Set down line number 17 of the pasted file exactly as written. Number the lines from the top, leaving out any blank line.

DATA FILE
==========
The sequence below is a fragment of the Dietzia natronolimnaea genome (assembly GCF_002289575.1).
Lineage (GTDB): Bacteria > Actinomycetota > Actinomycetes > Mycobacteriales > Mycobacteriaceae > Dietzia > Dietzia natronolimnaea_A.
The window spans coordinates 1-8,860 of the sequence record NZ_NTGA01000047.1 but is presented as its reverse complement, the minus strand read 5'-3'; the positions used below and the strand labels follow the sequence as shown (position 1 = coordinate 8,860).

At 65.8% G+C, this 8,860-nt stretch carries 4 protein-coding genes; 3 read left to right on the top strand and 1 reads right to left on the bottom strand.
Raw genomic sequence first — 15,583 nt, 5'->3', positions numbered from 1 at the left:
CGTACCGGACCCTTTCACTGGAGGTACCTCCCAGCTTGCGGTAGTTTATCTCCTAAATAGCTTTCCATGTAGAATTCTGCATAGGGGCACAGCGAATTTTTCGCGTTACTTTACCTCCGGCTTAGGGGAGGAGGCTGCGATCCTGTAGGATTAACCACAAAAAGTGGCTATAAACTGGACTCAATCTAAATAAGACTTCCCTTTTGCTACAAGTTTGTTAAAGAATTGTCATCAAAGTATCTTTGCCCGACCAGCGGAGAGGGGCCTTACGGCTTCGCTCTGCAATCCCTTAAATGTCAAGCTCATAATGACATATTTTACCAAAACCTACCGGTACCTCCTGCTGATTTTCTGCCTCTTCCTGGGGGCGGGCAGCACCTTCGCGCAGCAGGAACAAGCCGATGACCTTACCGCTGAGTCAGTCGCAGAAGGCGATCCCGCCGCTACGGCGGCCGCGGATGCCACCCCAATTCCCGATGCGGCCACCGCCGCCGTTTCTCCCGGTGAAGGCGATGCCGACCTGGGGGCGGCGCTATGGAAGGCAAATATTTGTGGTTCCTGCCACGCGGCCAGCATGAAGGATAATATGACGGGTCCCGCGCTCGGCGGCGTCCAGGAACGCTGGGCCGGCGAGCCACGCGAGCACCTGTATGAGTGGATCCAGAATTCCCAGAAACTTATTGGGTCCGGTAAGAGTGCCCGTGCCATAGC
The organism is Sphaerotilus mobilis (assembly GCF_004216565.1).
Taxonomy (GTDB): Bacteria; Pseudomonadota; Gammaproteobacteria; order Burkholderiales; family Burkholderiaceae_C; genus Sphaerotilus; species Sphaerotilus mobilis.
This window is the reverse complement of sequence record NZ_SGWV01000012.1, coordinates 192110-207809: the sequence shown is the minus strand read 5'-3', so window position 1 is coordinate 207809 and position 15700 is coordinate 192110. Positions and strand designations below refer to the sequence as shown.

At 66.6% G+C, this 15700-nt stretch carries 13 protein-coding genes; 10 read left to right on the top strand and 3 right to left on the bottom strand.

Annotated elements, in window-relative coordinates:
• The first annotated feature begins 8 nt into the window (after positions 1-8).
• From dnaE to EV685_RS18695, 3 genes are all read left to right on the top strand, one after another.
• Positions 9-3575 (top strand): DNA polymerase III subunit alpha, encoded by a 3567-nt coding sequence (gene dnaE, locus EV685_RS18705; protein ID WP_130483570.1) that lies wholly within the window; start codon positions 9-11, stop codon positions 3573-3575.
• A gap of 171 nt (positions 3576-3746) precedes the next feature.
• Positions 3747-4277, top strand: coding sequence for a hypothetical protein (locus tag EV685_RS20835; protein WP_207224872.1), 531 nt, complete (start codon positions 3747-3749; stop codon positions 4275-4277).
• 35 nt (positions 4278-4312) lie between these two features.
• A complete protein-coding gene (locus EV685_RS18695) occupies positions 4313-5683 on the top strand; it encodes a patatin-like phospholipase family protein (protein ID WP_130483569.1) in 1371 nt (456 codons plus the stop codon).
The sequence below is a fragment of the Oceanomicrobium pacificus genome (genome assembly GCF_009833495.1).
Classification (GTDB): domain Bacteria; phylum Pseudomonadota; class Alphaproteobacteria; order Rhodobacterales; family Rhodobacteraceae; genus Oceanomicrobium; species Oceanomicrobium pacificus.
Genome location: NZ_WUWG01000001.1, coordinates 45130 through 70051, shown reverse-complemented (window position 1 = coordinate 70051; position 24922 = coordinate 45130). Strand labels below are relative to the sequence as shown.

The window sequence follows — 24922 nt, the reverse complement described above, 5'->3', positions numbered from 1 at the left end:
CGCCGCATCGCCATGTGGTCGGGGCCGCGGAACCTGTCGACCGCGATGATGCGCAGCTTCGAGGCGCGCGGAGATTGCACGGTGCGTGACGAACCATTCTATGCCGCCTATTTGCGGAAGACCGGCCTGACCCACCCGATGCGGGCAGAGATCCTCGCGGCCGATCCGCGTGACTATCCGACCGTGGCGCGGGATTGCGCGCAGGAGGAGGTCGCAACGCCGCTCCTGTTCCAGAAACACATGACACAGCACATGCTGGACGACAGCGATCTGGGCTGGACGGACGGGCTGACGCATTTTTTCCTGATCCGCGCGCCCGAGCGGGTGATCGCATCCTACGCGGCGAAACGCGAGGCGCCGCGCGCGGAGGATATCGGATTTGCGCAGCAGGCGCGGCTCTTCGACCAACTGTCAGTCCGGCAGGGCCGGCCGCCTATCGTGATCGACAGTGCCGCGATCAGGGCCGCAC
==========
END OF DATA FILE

• 35 nt (positions 4278-4312) lie between these two features.